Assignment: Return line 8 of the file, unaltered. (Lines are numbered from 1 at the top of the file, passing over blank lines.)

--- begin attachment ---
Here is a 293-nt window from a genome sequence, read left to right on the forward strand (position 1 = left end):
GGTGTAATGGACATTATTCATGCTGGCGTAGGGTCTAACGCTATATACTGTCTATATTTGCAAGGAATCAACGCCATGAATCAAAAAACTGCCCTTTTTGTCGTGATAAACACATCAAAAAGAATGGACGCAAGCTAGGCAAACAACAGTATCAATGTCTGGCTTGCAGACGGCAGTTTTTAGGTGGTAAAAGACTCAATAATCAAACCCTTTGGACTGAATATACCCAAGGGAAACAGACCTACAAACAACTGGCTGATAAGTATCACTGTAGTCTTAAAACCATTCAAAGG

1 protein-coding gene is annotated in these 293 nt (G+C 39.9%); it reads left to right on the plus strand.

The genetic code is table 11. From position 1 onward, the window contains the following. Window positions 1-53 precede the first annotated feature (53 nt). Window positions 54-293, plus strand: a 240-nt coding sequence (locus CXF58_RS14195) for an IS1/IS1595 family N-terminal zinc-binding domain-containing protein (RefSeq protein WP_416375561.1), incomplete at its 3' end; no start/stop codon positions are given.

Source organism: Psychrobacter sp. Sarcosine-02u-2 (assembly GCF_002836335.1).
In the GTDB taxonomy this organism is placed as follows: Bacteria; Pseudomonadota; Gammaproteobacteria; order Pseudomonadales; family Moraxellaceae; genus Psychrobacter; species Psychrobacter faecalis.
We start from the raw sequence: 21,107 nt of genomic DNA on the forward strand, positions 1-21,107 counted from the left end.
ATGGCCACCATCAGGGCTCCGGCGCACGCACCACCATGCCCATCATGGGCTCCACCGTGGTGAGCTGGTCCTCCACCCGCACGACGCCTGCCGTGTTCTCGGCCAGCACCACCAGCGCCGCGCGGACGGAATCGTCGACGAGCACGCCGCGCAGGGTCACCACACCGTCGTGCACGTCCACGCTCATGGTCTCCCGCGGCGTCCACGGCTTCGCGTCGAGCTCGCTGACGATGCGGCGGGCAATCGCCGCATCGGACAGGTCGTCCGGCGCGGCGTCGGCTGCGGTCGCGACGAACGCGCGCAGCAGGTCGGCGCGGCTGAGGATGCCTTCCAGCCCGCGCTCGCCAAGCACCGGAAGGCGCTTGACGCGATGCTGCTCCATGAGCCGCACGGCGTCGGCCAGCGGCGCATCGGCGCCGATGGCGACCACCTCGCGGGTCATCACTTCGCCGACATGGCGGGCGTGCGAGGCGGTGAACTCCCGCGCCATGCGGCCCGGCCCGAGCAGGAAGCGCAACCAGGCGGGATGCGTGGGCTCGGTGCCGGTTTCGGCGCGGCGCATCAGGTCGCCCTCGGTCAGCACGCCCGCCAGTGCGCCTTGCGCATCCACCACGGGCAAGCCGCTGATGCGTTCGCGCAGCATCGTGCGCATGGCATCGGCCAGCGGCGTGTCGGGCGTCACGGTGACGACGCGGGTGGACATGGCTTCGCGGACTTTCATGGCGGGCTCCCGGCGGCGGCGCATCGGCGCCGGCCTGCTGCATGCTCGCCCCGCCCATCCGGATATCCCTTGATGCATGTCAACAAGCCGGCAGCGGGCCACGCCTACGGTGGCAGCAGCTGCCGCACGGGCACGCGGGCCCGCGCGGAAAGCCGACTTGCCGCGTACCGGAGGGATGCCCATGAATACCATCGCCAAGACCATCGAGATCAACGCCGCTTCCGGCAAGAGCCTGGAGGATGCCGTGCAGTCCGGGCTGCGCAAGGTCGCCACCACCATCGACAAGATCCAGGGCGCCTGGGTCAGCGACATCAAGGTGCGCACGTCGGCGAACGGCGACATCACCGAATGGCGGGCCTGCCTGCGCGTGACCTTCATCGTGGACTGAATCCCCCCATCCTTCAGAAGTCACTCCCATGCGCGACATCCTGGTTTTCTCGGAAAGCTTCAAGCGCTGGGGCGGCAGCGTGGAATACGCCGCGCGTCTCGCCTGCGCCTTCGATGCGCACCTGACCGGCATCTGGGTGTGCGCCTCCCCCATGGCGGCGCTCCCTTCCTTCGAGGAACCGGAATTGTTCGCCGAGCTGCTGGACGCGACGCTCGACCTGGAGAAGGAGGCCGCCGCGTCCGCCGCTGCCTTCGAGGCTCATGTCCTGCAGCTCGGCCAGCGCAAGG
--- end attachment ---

ATGGCCACCATCAGGGCTCCGGCGCACGCACCACCATGCCCATCATGGGCTCCACCGTGGTGAGCTGGTCCTCCACCCGCACGACGCCTGCCGTGTTCTCGGCCAGCACCACCAGCGCCGCGCGGACGGAATCGTCGACGAGCACGCCGCGCAGGGTCACCACACCGTCGTGCACGTCCACGCTCATGGTCTCCCGCGGCGTCCACGGCTTCGCGTCGAGCTCGCTGACGATGCGGCGGGCAATCGCCGCATCGGACAGGTCGTCCGGCGCGGCGTCGGCTGCGGTCGCGACGAACGCGCGCAGCAGGTCGGCGCGGCTGAGGATGCCTTCCAGCCCGCGCTCGCCAAGCACCGGAAGGCGCTTGACGCGATGCTGCTCCATGAGCCGCACGGCGTCGGCCAGCGGCGCATCGGCGCCGATGGCGACCACCTCGCGGGTCATCACTTCGCCGACATGGCGGGCGTGCGAGGCGGTGAACTCCCGCGCCATGCGGCCCGGCCCGAGCAGGAAGCGCAACCAGGCGGGATGCGTGGGCTCGGTGCCGGTTTCGGCGCGGCGCATCAGGTCGCCCTCGGTCAGCACGCCCGCCAGTGCGCCTTGCGCATCCACCACGGGCAAGCCGCTGATGCGTTCGCGCAGCATCGTGCGCATGGCATCGGCCAGCGGCGTGTCGGGCGTCACGGTGACGACGCGGGTGGACATGGCTTCGCGGACTTTCATGGCGGGCTCCCGGCGGCGGCGCATCGGCGCCGGCCTGCTGCATGCTCGCCCCGCCCATCCGGATATCCCTTGATGCATGTCAACAAGCCGGCAGCGGGCCACGCCTACGGTGGCAGCAGCTGCCGCACGGGCACGCGGGCCCGCGCGGAAAGCCGACTTGCCGCGTACCGGAGGGATGCCCATGAATACCATCGCCAAGACCATCGAGATCAACGCCGCTTCCGGCAAGAGCCTGGAGGATGCCGTGCAGTCCGGGCTGCGCAAGGTCGCCACCACCATCGACAAGATCCAGGGCGCCTGGGTCAGCGACATCAAGGTGCGCACGTCGGCGAACGGCGACATCACCGAATGGCGGGCCTGCCTGCGCGTGACCTTCATCGTGGACTGAATCCCCCCATCCTTCAGAAGTCACTCCCATGCGCGACATCCTGGTTTTCTCGGAAAGCTTCAAGCGCTGGGGCGGCAGCGTGGAATACGCCGCGCGTCTCGCCTGCGCCTTCGATGCGCACCTGACCGGCATCTGGGTGTGCGCCTCCCCCATGGCGGCGCTCCCTTCCTTCGAGGAACCGGAATTGTTCGCCGAGCTGCTGGACGCGACGCTCGACCTGGAGAAGGAGGCCGCCGCGTCCGCCGCTGCCTTCGAGGCTCATGTCCTGCAGCTCGGCCAGCGCAAGG